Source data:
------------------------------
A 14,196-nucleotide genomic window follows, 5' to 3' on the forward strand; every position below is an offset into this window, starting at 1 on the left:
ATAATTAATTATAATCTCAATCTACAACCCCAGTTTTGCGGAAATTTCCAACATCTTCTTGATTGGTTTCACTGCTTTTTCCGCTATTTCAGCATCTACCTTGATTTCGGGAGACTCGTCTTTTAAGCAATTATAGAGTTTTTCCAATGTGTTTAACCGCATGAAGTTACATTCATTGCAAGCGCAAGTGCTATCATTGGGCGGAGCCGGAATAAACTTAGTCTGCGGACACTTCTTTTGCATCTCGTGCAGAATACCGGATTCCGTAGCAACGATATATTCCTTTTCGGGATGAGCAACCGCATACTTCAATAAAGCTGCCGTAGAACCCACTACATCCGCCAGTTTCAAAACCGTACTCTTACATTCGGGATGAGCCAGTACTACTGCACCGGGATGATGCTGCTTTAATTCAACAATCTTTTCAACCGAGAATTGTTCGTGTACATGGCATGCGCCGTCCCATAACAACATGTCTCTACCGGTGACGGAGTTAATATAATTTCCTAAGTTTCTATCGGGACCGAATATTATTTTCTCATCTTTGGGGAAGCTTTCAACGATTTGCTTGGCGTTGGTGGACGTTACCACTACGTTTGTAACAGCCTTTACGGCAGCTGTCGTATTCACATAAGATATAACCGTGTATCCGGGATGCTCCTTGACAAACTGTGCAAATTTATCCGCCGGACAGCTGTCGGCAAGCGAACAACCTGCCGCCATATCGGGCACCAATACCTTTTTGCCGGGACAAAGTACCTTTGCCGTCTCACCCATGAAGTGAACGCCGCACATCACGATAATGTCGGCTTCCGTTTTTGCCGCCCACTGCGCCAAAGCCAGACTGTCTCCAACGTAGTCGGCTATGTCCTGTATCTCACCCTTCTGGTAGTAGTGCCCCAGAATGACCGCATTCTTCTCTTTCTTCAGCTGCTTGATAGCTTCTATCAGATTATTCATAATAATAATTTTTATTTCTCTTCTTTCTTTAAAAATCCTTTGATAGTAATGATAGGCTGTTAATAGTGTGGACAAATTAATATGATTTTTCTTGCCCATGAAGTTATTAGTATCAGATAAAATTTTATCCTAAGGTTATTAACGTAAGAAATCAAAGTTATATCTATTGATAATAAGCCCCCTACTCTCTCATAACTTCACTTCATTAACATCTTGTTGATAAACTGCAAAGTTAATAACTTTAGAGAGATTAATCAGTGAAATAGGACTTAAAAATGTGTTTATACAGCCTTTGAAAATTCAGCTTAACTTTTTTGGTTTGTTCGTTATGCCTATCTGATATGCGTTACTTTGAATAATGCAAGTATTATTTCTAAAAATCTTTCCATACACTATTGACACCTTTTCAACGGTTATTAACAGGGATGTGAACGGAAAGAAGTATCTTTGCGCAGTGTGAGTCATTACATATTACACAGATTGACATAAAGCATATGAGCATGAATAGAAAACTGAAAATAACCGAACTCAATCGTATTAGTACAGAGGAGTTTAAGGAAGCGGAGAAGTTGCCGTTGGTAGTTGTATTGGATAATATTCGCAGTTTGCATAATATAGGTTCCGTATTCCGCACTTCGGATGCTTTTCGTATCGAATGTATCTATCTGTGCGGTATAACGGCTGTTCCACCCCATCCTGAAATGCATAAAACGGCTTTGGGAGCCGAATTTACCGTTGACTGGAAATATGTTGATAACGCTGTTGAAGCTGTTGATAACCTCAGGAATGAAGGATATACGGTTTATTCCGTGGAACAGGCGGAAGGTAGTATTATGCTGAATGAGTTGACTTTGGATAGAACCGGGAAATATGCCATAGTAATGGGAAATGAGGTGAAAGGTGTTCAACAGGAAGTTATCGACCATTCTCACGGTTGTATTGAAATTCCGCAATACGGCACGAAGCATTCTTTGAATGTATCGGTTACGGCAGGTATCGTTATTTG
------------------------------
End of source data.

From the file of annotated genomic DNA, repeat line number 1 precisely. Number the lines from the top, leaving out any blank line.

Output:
A 14,196-nucleotide genomic window follows, 5' to 3' on the forward strand; every position below is an offset into this window, starting at 1 on the left: